k = inverse Debye radius

x = distance from the charged surface

The slipping plane is the area where relative movement between the solid and water allow for motion between the outer diffused layer of ions and the inner strongly bound ions. This slipping plane has an electric potential across it that is called the zeta (z) potential. This electric potential is produced by the shearing between the inner and outer ions of the Stern and Gouy Layers. The Zeta potential plays an important role in the electro kinetic effect and is part of the equation used to determine the electromagnetic coupling tensor, which in turn determines the magnitude of the electromagnetic field induced.


The electro-seismic effect

The electro seismic effect can be observed when a fast traveling p wave intersects a water saturated interface of differing anelastic or electrical properties. The electro seismic effect is in effect a form of converted energy which is released as dissipated energy. This conversion of energy takes place when a fast moving P waves produce slower P waves as it passes through the interface. These slow P waves produce much more movement between the rock and water. This in turn leads to a high loss of energy in the form of heat due to friction and electro seismic effects, such as electromagnetic radiation due to ionic movement. Electro seismic signals are produced by the out of phase motion between all the ions in the water and those attached to the rock. The relationship between applied pressure P and electric potential response f for a porous rock is generally given by the following equation (Millar and Clarke 1997):


f = electrical potential response or streaming potential

C = electro-kinetic coefficient

P = applied pressure

ee0 = permittivity of the pore space

z = zeta potential

h = fluid viscosity

s = electrical conductivity

This equation relates the electrical potential response f developed in a porous rock to the stimulus of an incident pressure change P, allowing the rock to be characterized by C on a macroscopic scale when modelling such electro-kinetic responses. To see how the electro-seismic function is derived please refer to Fourie’s dissertation on electro-seismic field theory 2003[6].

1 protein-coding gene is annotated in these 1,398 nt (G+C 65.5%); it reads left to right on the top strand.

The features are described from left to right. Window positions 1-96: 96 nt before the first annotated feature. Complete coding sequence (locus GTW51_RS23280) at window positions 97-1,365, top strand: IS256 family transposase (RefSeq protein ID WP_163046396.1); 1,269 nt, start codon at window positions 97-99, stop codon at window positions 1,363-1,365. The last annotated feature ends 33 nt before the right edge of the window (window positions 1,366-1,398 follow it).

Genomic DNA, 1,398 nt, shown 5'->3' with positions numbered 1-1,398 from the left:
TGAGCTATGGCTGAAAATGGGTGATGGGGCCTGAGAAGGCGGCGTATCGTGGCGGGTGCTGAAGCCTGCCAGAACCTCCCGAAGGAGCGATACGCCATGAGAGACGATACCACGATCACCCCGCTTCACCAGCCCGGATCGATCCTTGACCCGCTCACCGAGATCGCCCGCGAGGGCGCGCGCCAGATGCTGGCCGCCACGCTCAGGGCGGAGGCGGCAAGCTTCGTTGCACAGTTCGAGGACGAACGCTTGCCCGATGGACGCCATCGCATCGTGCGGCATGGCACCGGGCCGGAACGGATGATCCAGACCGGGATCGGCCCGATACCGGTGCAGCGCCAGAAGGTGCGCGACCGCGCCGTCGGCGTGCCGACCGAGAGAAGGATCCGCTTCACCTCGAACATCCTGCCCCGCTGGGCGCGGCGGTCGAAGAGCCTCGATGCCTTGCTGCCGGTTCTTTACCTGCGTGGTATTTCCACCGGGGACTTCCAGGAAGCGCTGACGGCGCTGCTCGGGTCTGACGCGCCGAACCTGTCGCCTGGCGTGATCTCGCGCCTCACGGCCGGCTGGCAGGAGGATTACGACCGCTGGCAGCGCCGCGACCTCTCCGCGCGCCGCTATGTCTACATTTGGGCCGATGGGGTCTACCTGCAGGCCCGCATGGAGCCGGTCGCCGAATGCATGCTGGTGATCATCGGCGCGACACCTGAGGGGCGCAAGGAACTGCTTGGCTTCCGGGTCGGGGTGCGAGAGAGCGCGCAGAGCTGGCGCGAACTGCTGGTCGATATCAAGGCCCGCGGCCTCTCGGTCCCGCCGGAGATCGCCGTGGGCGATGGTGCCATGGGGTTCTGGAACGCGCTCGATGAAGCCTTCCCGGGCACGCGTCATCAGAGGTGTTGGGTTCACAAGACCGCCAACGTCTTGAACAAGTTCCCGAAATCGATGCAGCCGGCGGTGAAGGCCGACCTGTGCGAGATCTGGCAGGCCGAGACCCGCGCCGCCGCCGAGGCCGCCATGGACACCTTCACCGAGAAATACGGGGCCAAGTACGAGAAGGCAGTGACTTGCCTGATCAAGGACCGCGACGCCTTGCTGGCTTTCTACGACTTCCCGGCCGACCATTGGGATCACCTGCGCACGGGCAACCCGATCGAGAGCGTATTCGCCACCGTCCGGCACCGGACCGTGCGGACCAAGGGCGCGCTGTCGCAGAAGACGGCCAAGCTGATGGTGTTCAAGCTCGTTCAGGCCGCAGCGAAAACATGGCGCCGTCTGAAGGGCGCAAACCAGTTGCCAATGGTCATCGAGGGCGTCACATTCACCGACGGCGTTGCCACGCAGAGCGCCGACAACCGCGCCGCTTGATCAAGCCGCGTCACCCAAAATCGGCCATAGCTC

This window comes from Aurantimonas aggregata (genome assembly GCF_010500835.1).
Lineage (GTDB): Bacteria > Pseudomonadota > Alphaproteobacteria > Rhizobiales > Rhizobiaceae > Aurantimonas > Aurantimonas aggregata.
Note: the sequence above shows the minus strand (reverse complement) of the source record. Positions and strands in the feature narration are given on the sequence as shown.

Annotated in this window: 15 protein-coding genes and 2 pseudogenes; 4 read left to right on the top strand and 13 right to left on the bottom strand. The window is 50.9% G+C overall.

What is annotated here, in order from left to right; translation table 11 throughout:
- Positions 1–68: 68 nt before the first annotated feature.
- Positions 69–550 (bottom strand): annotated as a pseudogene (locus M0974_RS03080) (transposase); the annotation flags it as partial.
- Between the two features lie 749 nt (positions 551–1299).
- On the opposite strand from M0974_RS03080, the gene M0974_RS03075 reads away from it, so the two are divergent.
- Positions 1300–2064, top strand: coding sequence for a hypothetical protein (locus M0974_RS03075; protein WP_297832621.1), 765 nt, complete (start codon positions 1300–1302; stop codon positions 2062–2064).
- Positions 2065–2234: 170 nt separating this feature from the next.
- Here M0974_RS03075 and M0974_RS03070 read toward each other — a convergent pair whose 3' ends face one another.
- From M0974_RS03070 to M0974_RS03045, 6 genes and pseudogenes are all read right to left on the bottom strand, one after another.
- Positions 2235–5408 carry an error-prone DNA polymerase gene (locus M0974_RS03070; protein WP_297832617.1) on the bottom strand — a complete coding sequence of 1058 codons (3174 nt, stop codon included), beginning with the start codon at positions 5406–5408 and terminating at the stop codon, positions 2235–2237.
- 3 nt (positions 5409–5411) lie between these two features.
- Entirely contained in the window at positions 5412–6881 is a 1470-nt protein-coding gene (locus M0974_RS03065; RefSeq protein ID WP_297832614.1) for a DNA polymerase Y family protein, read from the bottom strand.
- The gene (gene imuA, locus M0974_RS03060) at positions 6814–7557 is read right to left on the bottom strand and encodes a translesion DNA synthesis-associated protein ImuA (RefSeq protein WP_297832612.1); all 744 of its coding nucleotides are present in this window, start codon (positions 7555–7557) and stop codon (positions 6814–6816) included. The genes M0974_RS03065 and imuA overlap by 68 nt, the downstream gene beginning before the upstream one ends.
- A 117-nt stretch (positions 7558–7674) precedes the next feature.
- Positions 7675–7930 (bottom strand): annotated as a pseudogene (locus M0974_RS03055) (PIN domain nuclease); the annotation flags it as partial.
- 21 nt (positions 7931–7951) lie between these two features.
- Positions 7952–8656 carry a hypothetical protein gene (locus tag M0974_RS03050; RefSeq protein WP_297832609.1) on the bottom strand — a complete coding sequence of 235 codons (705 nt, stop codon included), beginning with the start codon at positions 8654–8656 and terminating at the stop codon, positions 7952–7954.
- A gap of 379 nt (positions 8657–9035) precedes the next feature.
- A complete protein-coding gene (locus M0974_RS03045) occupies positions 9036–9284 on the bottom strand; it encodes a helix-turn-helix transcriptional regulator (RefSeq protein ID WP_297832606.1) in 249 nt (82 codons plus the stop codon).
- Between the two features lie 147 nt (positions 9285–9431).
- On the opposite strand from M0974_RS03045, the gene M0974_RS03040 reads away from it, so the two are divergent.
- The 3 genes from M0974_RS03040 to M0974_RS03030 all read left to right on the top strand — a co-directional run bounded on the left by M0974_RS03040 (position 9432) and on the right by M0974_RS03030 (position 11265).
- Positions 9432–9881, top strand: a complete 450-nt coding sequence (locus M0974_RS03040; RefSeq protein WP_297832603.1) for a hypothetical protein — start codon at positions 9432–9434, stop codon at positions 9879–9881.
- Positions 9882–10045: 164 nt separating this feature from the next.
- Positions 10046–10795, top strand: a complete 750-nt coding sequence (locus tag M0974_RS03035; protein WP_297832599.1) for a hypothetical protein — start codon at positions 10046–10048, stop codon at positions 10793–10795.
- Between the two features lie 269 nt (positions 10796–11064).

Wave Behavior

A seismic wave propagating in a medium can induce an electrical field or cause radiation of an electromagnetic wave. There are two electro-seismic effects that are considered in this report. The first effect is caused when a seismic wave crosses an interface between two media. When the spherical P-wave crosses the interface, it creates a dipole charge separation due to the imbalance of the streaming as shown in Figure 2. The second effect is caused when a seismic head wave travels along an interface between two media. It creates a charge separation across the interface, which induces an electrical field. This electric field moves along the interface with the head wave and can be detected by antennas when the head wave passes underneath as shown in Figure 3. Currents induced by the seismic wave on opposite sides of the interface. The electrical dipole radiates an EM wave which can be detected by remote antennas

Seismic wave crossing an interface generating an electromagnetic wave

Seismic wave crossing an interface generating an electromagnetic wave

Head wave traveling along an interface generating an electric field

Head wave traveling along an interface generating an electric field